You might already know this, but I turned 21 this year.
It's nice to be at what most would consider "adult" age, but I'm still just a kid when it comes to baseball cards.
I mean that in more ways than one. Yes, the hobby does indeed make me feel like a kid again, which is one of many reasons I've taken to this collecting thing so much.
In aggregate, though, I really am just a toddler in comparison to most other cardboard enthusiasts. The majority of collectors have a few years on me. I'd say I was younger than about 95 percent of the people I saw at the National. (If not more.)
While you'll still see a fair amount of kids at shows, the elders far outweigh them. And, although that slims my chances of ever meeting a fellow collector my age, I'm okay with that.
In some sort of bizarre way, I kind of feel like a grown-up when I indulge in this kid's hobby because of all the adult and middle-aged people I get to associate with.
Still, I'm sure most of us would say that it's quite refreshing to still see younger people collecting cards. Weston of the great blog "Fantastic Catch" is one of the few bloggers who I have a few years on. In fact, he recently sent me a nice little assortment of cardboard.
Since he's a Cardinals fan and all, I guess it's appropriate that he'd be the one to send over a new Bo Hart card. Nowadays, Hart is a relatively obscure player who has long been the focus of one of my most beloved player collections.
It's not every day you see him pop up in a trade package.
Weston also sent along this beautiful blue Casey Kotchman parallel, one that is much appreciated by this collector.
My impossible task for the year is to try and build the 2013 Topps Kotchman rainbow. As of this writing, I have his base, red, emerald, gold, and now blue parallels in my Indians binder.
I'll have a heckuva time trying to track down the pinks and camos and other impossible-to-find colors.
I guess that's part of the fun of a rainbow.
No one really expects you to complete it.
I guess another one of my impossible goals is to find every "pitcher at the plate" card ever made.
Now, I don't have the first clue about how I'd research such a thing, as I'm not aware of any big databases dedicated to the subject.
For now, I'll just take any the dime box gods bestow upon me. Oh, and any my fellow bloggers can manage to find, of course.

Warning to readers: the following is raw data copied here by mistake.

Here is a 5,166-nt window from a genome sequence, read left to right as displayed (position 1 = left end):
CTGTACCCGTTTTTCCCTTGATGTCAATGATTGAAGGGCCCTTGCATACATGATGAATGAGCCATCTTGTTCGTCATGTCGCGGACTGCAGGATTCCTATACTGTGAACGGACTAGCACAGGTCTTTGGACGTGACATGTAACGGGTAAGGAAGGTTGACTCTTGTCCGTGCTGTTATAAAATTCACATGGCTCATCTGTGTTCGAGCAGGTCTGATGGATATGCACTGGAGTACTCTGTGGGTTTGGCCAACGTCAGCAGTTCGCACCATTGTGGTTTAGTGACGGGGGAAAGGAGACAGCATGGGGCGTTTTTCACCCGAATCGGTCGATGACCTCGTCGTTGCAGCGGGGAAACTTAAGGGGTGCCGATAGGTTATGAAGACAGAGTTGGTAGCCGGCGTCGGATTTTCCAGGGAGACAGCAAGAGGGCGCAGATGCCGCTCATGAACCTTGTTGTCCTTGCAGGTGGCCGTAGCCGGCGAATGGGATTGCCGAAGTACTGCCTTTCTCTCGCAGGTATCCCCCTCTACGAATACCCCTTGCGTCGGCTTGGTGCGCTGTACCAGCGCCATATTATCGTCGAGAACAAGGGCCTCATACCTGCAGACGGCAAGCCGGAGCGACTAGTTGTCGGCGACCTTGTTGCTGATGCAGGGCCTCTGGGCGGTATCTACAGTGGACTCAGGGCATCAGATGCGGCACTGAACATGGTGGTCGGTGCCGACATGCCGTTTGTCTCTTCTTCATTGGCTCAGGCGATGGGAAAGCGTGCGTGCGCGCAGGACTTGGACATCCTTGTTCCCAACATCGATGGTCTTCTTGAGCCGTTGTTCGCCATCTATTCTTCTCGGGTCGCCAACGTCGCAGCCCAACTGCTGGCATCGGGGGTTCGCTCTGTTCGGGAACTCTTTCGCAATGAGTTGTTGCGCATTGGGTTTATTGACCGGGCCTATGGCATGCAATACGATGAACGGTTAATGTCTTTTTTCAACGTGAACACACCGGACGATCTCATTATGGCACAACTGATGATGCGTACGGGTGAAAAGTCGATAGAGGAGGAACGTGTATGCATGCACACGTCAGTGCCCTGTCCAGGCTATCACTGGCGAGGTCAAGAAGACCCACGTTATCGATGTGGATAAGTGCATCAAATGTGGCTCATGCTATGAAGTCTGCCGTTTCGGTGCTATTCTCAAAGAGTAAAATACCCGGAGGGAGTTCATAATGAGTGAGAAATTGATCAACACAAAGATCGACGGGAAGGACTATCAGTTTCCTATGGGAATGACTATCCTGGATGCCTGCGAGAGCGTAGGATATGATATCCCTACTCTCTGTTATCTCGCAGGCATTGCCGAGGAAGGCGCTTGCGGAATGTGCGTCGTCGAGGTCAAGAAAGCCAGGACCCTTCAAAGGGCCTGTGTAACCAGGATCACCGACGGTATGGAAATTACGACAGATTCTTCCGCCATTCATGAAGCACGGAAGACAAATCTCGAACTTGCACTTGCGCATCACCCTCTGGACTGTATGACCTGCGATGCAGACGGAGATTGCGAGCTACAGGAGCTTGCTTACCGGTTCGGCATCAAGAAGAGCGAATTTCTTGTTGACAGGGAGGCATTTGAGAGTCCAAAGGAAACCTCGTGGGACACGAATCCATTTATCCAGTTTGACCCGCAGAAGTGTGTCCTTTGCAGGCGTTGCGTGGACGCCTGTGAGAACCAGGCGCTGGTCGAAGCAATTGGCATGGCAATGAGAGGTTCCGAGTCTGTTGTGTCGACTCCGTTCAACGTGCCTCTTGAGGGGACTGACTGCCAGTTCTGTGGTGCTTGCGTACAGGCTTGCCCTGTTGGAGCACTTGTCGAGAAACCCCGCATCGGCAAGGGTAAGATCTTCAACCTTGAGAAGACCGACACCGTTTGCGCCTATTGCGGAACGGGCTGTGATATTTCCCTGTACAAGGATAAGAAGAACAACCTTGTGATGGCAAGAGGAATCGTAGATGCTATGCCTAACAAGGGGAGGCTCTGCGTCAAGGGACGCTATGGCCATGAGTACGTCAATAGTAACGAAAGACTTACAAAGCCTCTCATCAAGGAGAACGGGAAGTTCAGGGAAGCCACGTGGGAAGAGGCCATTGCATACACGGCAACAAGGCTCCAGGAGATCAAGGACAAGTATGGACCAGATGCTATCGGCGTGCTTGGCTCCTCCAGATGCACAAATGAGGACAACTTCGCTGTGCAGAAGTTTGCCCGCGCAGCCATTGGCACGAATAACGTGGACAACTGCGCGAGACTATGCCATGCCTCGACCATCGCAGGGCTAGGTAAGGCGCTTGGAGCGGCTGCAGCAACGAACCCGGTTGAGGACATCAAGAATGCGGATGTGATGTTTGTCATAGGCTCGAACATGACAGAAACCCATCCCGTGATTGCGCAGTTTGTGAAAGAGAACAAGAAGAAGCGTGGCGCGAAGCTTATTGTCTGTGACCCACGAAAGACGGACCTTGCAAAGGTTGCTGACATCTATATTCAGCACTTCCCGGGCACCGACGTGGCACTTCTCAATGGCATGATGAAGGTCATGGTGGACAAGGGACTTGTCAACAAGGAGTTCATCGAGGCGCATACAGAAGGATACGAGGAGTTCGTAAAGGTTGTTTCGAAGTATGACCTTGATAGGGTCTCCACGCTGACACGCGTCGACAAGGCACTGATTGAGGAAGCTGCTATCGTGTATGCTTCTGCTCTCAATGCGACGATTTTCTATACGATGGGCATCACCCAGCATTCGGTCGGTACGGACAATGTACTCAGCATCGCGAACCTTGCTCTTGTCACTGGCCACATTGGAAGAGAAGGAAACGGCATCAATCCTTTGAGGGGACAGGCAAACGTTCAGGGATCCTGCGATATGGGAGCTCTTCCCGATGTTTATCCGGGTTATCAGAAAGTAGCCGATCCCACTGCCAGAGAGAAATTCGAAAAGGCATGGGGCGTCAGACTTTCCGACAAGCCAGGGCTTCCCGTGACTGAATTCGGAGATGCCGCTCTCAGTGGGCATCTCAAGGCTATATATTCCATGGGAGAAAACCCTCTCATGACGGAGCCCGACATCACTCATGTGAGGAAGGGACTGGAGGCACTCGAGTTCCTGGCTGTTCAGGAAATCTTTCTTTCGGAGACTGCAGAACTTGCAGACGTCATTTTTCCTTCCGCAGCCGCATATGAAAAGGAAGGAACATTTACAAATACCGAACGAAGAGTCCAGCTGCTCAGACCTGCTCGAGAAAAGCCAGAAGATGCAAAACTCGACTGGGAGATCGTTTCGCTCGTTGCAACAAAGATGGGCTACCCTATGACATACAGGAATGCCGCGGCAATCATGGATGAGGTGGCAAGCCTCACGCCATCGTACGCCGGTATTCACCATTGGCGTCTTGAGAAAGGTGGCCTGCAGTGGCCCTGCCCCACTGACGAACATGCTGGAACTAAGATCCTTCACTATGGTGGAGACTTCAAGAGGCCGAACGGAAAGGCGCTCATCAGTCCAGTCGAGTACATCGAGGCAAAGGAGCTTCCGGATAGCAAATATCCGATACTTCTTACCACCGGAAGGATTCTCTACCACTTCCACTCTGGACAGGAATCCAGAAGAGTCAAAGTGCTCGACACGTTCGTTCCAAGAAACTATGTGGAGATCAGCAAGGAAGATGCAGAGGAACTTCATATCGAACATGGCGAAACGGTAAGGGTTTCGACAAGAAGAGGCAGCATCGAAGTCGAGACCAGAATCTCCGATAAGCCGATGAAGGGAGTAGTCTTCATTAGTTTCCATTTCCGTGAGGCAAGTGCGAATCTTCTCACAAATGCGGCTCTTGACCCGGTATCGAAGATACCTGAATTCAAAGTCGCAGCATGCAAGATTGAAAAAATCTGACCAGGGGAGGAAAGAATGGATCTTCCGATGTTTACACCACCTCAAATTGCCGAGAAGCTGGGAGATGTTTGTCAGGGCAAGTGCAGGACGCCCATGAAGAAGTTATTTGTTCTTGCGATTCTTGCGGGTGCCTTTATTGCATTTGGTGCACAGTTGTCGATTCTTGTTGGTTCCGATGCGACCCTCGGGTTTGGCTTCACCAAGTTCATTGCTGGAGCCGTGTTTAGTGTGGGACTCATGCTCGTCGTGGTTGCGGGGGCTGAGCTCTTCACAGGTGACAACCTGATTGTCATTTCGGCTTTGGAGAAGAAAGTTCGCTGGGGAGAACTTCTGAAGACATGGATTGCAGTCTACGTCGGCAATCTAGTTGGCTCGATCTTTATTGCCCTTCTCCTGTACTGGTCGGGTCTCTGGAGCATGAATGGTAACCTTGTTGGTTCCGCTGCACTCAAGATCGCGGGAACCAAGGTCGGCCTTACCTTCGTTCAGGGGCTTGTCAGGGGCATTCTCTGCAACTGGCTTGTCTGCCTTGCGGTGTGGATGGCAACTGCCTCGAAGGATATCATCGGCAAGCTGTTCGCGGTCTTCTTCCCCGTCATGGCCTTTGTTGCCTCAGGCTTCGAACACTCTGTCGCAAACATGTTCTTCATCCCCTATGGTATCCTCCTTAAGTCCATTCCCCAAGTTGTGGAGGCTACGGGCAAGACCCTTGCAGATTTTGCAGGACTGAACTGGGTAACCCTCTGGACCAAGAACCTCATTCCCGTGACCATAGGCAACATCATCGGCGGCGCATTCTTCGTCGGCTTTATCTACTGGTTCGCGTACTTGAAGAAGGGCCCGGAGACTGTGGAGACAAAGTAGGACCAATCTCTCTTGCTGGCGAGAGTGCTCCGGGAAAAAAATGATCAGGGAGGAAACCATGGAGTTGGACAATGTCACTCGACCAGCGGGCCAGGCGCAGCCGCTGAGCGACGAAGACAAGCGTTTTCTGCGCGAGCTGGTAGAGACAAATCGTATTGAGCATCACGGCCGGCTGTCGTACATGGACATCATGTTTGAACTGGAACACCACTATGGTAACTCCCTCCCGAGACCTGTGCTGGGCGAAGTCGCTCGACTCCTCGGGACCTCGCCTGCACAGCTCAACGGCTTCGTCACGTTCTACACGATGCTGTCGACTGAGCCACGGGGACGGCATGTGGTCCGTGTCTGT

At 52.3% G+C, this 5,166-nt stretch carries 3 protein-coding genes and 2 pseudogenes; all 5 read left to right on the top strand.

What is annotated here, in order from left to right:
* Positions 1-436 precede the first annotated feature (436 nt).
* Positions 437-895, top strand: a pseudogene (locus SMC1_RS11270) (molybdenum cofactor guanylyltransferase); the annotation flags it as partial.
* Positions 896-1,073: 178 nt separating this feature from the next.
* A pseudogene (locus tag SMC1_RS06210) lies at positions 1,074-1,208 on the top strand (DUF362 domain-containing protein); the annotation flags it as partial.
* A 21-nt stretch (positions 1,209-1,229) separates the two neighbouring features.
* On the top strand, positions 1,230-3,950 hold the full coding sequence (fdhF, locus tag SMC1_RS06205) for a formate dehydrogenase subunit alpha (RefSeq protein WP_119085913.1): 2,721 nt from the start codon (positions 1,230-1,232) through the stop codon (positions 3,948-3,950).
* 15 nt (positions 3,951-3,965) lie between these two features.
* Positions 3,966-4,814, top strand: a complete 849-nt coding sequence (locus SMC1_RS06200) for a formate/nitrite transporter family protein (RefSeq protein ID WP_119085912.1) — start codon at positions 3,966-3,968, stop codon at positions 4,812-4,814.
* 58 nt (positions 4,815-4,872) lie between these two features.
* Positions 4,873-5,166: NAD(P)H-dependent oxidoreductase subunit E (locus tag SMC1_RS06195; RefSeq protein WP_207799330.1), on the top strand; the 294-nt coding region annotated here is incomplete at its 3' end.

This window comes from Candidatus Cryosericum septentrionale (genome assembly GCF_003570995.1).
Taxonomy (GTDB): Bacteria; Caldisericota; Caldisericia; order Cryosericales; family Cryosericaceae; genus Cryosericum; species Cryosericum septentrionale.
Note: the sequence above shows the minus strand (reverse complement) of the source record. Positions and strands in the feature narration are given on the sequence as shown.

Weston sent along a couple great ones to help ease my never-ending quest.
There's another one with the Beckett.
Unlike Gallardo and Francis, though, his is of the ever-rare American League variety. (For the record, Beckett did hit two homers during his seven-year tenure in Boston.)
On the right is one of the more epic "broken bat" cards you'll ever find. I think I actually used to have the Hernandez at one point, but I traded it away for some reason.
What an idiot I was.
Ty Cobb A&G mini?
Cobb has always been in the top tier of my player collections. Taking the good and bad (but mostly bad) into account, I've always felt that "The Georgia Peach" was the most interesting player in baseball history.
Not to mention one of the greatest.
As far as I'm concerned, not much can better a Ty Cobb mini. Much like my rainbow quest, it's darn near impossible.
But Weston did it.
He did the impossible.
This magnificent card of Ichiro and the "prez" managed to take top honors.
Until about a month ago, I never even knew such a card existed. Once I saw it, I knew I had to have it. Up onto the "Dime Box Dozen" list it went.
And there it sat...
For about three days.
Unbeknownst to me, Weston slipped it into this assortment with a few other Ichiros.
From what I know, President Obama is a big baseball fan. Seeing this pre-All-Star game meeting between him and Ichiro on a baseball card is nothing short of awesome.
It's great to see younger people like Weston still excited about the hobby. That's always been one of my favorite sights at card shows.
It never hurts to have a few more collectors in our age demographic.